Ferran Torres was unlucky to be hit by Covid and injury during his two best spells at City… but Pep Guardiola never fully backed him and he didn’t appear settled in Manchester, so a £55m move to Barcelona makes sense for all parties
- Ferran Torres is set to join Barcelona from Man City in a deal rising to £55m
- The 21-year-old Spain forward only joined City from Valencia in August 2020
- He has scored 13 in 36 but Covid and injury have limited his opportunities
- Torres has not fully settled in Manchester so a return to Spain suits everyone
Pep Guardiola has always said that he will not stand in the way of players who want to leave Manchester City, provided the offer is right, so Ferran Torres’ impending move to Barcelona makes perfect sense for all involved.
Provided Barca can rearrange their finances sufficiently to satisfy LaLiga’s new salary cap rules, the 21-year-old forward will return to Spain in January barely 18 months after he signed for City from Valencia in a £21million deal.
The fee Barca have agreed with City could eventually rise to £55m, so it’s a financial win for the Premier League champions, who could get to nearly treble their money.
But if there’s one thing City don’t need it is financial wins. They are one of the wealthiest clubs in the world, so Torres’ departure represents a failure on two counts. A failure by the player to convince the club they shouldn’t sell him, and a failure by the club to convince Torres his future lies at City.
Pep Guardiola issues instructions to Ferran Torres during his debut campaign at Man City
First to the player. While Torres has shown flashes of his ability, a combination of Covid, injury and the form of others mean he never quite nailed down a starting place under Guardiola.
After understandably taking a bit of time to settle at the start of his debut season, Torres hit a good run of form from late October leading up to Christmas, netting six times in 15 matches.
Then, Covid struck at the worst possible time, seeing the youngster miss nearly a month of action after Boxing Day as City began their 21-match winning streak which ultimately led to them lifting the title.
Torres returned in late January but had to settle for a bit-part role for the remainder of the campaign, though his final tally of 13 goals from 36 matches represented good work for debut season.
One thing to come from last season, and Guardiola must take some credit for this, was Torres’ emergence as a goalscorer. Having only scored nine in 97 matches for Valencia, his composure in front of goal for City – including a hat-trick at Newcastle in May – led to Spain boss Luis Enrique trying him out in a central striking role.
Torres excelled for his country in that position at the Euros and the Nations League finals in October, where a well-taken double knocked out European champions Italy at the semi-final stage. That, however, remains Torres’ last match after he suffered a foot injury in the second half, just when the door looked open for him to become City’s centre forward with Sergio Aguero gone and Harry Kane still at Tottenham.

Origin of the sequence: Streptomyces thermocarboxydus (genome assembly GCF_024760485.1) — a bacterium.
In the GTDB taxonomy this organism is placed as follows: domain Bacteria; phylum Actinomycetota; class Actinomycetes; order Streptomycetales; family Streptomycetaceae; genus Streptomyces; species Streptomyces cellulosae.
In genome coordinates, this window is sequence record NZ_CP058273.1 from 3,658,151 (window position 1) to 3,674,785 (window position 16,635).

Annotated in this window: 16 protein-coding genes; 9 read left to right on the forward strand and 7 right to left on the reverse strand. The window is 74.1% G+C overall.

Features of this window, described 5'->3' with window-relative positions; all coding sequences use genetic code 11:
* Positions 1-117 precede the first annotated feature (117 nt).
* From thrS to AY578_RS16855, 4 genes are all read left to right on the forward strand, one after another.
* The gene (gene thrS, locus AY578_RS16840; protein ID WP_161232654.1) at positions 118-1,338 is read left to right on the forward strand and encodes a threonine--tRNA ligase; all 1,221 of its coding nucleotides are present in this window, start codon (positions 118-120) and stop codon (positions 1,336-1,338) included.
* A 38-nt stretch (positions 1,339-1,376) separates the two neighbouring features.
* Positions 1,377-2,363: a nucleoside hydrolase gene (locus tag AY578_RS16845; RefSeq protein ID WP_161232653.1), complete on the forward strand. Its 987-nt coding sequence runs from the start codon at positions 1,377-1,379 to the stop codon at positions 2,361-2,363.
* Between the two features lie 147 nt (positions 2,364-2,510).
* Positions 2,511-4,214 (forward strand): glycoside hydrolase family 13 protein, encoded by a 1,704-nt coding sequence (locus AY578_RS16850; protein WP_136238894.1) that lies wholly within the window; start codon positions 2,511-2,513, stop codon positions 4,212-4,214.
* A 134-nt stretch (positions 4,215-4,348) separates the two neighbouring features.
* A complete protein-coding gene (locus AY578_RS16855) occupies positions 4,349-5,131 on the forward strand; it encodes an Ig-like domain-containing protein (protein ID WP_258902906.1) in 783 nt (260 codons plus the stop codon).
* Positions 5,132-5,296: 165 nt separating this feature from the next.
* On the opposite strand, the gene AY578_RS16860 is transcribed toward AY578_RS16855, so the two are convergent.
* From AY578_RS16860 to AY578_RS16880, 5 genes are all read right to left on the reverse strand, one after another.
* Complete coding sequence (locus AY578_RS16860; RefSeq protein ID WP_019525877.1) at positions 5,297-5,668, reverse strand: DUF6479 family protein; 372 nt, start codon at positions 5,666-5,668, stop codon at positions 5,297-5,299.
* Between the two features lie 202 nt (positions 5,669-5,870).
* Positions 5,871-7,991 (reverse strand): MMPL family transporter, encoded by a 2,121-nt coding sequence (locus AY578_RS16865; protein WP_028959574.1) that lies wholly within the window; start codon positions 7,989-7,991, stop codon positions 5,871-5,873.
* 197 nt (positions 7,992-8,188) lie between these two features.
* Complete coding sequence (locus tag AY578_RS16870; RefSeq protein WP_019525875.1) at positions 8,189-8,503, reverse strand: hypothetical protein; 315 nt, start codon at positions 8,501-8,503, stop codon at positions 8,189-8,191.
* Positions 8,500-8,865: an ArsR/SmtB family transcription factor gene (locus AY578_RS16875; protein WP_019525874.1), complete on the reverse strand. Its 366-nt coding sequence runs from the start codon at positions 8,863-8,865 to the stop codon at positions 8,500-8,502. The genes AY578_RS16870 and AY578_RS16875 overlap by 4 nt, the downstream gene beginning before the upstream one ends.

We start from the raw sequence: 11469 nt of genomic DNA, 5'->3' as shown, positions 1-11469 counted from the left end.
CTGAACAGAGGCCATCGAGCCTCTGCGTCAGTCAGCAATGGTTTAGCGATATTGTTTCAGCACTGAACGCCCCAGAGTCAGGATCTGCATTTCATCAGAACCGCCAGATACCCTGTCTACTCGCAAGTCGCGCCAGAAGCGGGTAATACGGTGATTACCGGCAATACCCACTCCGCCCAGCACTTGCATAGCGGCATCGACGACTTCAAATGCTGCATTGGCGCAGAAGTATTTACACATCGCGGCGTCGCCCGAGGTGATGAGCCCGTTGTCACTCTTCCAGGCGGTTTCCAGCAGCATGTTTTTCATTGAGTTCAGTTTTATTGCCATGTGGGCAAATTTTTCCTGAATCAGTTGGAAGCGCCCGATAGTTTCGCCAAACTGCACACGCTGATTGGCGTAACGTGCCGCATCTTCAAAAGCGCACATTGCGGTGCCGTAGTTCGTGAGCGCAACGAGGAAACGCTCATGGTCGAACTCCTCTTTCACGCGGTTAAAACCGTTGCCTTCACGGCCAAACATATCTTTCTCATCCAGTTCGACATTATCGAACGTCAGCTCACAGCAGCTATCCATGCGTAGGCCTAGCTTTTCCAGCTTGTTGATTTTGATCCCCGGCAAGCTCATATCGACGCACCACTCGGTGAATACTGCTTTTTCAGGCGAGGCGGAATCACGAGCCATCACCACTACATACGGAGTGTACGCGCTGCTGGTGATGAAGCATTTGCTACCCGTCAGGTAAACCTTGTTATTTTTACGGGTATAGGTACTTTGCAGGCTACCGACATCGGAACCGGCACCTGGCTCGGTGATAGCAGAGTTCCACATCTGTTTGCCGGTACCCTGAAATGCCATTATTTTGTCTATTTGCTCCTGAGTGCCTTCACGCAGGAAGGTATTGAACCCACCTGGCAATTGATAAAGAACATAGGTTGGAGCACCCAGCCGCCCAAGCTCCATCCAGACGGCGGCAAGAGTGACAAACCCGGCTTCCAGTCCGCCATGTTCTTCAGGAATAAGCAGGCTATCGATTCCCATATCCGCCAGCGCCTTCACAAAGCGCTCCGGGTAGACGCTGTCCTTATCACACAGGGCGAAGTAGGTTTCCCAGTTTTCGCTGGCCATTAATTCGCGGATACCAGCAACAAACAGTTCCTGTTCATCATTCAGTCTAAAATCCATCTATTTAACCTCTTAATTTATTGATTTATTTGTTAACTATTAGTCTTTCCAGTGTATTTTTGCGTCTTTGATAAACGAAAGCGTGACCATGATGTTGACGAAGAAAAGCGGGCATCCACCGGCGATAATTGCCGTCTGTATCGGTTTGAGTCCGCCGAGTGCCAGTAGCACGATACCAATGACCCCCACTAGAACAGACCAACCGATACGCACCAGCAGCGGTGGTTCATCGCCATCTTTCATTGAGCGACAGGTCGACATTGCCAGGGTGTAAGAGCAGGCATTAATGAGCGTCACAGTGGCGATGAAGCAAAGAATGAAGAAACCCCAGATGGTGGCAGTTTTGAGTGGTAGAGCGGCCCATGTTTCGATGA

Torres has emerged as Spain’s first-choice centre forward this year after a flurry of goals
Once again, City have gone on a strong run in his absence, perhaps convincing Guardiola that a £32m profit in 18 months is good business when he has Phil Foden, Jack Grealish, Raheem Sterling, Riyad Mahrez and Gabriel Jesus on the books.
It is probably therefore not so much what Torres has shown in a City shirt that has convinced the club to sell him, but more what City have managed to do without him. For all of his ability and potential, he has never become integral to how they play.
Could City and Guardiola have done more to get the best out of Torres? Yes. Guardiola compared Torres’ finishing to Jamie Vardy as he started the first six matches of the season as a centre forward, but then promptly left him out of his next five starting line-ups to leave the youngster miffed.
The Spaniard’s last goal and last start for City came in the 6-1 Carabao Cup win over Wycombe
Though a different type of player, the £100m arrival of Grealish pushed Torres further down the pecking order, with Guardiola using Foden as a false nine to accomodate his new signing on the left.
Meanwhile, with Pep going all in on England fans’ favourite Grealish, Torres was winning admirers in Spain for his performances for Enrique and could have been forgiven for dreaming of a return home as the English winter began to bite.
Coming from Valencia, it is fair to say Torres did not fall in love with Manchester and was rarely seen outside of his city centre apartment. For a 21-year-old living away from home during a pandemic, the chance to return to his country to a club the size of Barcelona is an offer too good to refuse.
Torres has improved as a player under Guardiola, City will make a massive profit and Barcelona get an exciting young forward with his whole career ahead of him. Everyone’s a winner.
Barcelona manager Xavi will be delighted if he can land a player of Torres’ calibre and potential
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